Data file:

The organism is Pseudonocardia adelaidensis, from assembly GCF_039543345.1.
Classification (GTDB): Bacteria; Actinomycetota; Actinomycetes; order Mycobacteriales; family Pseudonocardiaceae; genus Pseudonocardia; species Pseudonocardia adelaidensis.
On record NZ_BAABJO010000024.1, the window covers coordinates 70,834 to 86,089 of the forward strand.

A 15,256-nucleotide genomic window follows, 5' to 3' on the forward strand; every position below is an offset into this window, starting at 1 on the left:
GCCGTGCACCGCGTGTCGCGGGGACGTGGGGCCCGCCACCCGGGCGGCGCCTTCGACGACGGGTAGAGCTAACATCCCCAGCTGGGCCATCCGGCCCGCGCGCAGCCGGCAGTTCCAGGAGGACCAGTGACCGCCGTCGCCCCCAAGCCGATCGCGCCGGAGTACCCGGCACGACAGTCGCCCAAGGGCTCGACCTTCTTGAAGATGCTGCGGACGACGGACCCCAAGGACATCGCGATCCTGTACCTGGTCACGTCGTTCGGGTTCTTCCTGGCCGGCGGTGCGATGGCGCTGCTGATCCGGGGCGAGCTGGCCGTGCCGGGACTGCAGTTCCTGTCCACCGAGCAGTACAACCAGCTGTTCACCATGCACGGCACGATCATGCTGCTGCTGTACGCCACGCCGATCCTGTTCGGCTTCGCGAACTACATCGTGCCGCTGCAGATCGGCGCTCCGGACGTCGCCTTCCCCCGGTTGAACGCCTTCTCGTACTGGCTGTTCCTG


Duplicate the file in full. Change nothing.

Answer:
The organism is Pseudonocardia adelaidensis, from assembly GCF_039543345.1.
Classification (GTDB): Bacteria; Actinomycetota; Actinomycetes; order Mycobacteriales; family Pseudonocardiaceae; genus Pseudonocardia; species Pseudonocardia adelaidensis.
On record NZ_BAABJO010000024.1, the window covers coordinates 70,834 to 86,089 of the forward strand.

A 15,256-nucleotide genomic window follows, 5' to 3' on the forward strand; every position below is an offset into this window, starting at 1 on the left:
GCCGTGCACCGCGTGTCGCGGGGACGTGGGGCCCGCCACCCGGGCGGCGCCTTCGACGACGGGTAGAGCTAACATCCCCAGCTGGGCCATCCGGCCCGCGCGCAGCCGGCAGTTCCAGGAGGACCAGTGACCGCCGTCGCCCCCAAGCCGATCGCGCCGGAGTACCCGGCACGACAGTCGCCCAAGGGCTCGACCTTCTTGAAGATGCTGCGGACGACGGACCCCAAGGACATCGCGATCCTGTACCTGGTCACGTCGTTCGGGTTCTTCCTGGCCGGCGGTGCGATGGCGCTGCTGATCCGGGGCGAGCTGGCCGTGCCGGGACTGCAGTTCCTGTCCACCGAGCAGTACAACCAGCTGTTCACCATGCACGGCACGATCATGCTGCTGCTGTACGCCACGCCGATCCTGTTCGGCTTCGCGAACTACATCGTGCCGCTGCAGATCGGCGCTCCGGACGTCGCCTTCCCCCGGTTGAACGCCTTCTCGTACTGGCTGTTCCTG